Early on April 16, Madsen, Spuck and Jakobsen—who didn’t get to fly on Saturday—joined the IceBridge team on another flight, this one a grid survey of glaciers in the Geikie peninsula. At the last minute, an extra seat opened on the P-3, and Gross joined the group while Svennesen stayed behind to work on the website he runs for his students. Despite a fair amount of cloud cover for part of the flight, this survey was another in a long line of IceBridge successes, with ATM only losing about five percent of its data due to clouds. When asked about his favorite moment during the flight, Jakobsen said he enjoyed seeing the interesting geology of the Geikie peninsula and, of course, the pitching maneuvers used to calibrate the radar.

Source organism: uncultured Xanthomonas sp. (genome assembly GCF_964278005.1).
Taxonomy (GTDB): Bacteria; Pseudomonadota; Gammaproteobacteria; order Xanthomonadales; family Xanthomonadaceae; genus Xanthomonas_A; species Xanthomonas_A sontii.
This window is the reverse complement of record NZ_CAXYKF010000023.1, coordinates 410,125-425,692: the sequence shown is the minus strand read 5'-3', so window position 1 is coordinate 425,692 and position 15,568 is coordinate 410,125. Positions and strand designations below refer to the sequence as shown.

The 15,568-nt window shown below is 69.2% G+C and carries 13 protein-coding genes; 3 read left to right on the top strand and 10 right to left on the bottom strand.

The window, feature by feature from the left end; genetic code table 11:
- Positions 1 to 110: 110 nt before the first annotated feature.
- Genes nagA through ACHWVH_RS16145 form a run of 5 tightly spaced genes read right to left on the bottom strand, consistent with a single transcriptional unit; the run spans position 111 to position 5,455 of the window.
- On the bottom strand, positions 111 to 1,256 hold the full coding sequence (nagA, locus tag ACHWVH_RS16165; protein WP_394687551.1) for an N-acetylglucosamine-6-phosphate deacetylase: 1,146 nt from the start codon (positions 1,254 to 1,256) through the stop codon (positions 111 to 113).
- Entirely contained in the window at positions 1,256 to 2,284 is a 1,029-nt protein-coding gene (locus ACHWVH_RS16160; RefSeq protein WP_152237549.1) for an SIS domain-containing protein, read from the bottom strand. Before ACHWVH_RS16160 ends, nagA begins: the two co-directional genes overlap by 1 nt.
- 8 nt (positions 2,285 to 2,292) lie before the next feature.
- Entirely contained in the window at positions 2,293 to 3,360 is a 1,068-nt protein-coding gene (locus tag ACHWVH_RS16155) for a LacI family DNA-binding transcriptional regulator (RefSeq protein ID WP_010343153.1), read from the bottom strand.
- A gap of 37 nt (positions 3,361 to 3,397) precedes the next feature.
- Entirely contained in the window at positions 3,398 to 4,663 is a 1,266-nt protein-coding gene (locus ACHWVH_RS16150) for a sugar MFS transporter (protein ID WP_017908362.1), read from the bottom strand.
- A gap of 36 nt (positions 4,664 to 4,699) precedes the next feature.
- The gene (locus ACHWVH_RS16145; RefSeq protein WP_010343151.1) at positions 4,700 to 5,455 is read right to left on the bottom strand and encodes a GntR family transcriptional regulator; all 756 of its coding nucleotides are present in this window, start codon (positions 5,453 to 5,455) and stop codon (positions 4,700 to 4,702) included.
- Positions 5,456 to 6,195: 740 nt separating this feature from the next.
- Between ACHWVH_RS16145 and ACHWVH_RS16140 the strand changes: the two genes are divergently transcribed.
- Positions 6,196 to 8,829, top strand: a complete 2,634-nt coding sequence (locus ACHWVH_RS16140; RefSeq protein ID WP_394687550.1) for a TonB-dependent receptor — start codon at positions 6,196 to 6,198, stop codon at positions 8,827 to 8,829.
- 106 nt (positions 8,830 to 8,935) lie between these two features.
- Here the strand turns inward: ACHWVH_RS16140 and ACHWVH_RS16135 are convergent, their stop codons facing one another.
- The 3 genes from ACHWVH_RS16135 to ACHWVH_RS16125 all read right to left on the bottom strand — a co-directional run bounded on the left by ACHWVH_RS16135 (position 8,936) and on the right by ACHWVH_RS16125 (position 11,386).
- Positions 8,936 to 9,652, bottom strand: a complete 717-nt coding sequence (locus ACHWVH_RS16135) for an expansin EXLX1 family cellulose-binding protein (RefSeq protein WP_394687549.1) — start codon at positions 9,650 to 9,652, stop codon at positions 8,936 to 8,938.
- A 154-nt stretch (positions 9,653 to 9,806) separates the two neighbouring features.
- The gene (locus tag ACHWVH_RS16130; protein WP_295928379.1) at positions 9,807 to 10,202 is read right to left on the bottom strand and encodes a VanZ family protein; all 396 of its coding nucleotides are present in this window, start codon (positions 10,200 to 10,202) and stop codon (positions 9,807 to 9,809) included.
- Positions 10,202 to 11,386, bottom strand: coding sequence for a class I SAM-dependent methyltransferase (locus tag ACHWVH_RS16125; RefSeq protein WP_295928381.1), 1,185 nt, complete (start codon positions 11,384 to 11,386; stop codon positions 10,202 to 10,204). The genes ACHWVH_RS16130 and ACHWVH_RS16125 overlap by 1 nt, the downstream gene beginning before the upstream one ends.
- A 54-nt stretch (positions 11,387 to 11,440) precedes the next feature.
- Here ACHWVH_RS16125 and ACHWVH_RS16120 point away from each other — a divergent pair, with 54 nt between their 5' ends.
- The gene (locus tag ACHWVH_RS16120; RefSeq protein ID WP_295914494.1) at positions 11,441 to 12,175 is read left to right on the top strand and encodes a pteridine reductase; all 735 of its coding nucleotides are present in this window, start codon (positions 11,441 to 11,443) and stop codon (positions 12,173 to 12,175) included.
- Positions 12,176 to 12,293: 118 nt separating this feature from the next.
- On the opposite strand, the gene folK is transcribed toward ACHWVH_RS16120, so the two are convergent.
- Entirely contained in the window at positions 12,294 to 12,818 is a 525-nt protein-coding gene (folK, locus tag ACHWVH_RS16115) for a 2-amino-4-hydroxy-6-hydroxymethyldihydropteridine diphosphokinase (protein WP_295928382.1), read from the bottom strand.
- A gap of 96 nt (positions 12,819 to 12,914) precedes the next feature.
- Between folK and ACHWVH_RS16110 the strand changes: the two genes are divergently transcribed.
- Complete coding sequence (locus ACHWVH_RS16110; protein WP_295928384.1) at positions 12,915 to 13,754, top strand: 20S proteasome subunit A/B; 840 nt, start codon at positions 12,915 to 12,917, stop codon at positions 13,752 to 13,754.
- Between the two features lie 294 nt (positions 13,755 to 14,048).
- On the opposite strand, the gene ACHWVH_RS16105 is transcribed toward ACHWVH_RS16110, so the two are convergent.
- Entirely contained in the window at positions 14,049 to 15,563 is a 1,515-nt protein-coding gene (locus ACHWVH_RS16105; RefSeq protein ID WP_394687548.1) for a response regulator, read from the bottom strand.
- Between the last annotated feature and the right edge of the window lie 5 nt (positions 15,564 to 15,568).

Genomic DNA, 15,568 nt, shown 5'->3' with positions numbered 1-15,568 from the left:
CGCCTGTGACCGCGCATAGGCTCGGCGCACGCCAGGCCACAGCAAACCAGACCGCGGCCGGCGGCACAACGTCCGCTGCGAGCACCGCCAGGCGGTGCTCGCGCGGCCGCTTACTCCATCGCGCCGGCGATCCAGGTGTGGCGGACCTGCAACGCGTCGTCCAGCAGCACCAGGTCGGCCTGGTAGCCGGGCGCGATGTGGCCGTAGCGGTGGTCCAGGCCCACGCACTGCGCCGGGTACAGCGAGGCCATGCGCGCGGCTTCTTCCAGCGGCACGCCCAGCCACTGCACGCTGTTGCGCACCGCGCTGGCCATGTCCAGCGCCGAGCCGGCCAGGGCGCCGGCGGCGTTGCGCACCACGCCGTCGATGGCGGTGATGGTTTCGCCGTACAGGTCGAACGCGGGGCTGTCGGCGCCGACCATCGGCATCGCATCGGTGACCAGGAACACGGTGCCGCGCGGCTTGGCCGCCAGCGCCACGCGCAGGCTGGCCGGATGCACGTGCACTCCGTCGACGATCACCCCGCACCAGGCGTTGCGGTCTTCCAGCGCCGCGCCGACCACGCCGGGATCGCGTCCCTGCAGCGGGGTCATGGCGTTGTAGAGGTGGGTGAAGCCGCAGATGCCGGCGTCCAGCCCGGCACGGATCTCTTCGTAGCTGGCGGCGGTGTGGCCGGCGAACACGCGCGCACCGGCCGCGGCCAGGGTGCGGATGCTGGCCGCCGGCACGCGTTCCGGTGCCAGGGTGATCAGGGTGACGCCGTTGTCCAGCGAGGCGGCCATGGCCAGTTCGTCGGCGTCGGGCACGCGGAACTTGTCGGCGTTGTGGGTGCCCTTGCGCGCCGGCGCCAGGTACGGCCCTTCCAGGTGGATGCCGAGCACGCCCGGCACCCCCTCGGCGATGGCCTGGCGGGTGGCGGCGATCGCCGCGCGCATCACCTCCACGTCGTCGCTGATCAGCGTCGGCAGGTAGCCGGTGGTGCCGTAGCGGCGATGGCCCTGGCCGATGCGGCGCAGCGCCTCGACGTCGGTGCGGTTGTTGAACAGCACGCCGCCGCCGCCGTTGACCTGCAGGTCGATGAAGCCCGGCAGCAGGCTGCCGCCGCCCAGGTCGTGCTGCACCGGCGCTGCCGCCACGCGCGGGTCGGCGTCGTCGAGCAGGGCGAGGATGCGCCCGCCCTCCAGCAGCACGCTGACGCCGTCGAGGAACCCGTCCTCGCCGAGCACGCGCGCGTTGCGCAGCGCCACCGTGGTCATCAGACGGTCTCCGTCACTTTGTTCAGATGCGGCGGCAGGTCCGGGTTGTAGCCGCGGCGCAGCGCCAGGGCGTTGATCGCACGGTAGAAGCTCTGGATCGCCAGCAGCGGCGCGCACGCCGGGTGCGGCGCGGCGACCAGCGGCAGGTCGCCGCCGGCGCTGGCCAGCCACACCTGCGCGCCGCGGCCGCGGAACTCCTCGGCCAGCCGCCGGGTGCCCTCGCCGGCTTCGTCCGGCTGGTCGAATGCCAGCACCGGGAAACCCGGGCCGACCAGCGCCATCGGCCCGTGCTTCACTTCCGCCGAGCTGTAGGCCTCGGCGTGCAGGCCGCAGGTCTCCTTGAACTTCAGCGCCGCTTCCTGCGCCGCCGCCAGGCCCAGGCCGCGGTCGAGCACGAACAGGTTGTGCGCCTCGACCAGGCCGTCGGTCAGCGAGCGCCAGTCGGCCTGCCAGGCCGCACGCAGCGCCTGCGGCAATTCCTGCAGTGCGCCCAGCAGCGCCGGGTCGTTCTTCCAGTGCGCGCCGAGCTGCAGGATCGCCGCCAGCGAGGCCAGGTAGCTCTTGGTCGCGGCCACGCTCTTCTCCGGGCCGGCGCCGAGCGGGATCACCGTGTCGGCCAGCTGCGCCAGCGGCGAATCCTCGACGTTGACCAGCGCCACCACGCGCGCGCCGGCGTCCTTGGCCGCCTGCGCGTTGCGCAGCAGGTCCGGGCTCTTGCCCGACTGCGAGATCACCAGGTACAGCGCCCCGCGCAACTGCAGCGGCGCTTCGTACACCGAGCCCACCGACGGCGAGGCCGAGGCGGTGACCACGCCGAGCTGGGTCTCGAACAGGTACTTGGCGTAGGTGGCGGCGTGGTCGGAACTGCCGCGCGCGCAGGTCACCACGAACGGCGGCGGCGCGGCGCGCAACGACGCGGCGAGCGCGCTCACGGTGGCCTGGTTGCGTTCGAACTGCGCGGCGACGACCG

Sine Madsen sits in a jump seat in the P-3 cockpit during an IceBridge survey flight. Credit: NASA/Jefferson Beck
On each flight the teachers take advantage of opportunities to talk to the science and instrument teams on board. Shortly after takeoff on both flights, ATM program manager Jim Yungel gave a detailed explanation of the inner workings of the Airborne Topographic Mapper and the science behind using lasers to determine ice surface elevation from the air. They also got to learn more about the Digital Mapping System, gravimeter and magnetometer, and the P-3’s various radar instruments.
The IceBridge experience continued even on non-flight days. During and after a group dinner on Sunday, teachers talked with several members of the science and instrument teams, learning more about IceBridge’s instruments and polar science. Having educators working with scientists and living in the same facility allows for many of these informal question-and-answer sessions, which are often more enlightening than a lecture or information session, and gives them a taste of life as a polar scientist. The experience has also given these teachers new ideas for ways to teach science to their students in ways that are based on real world examples.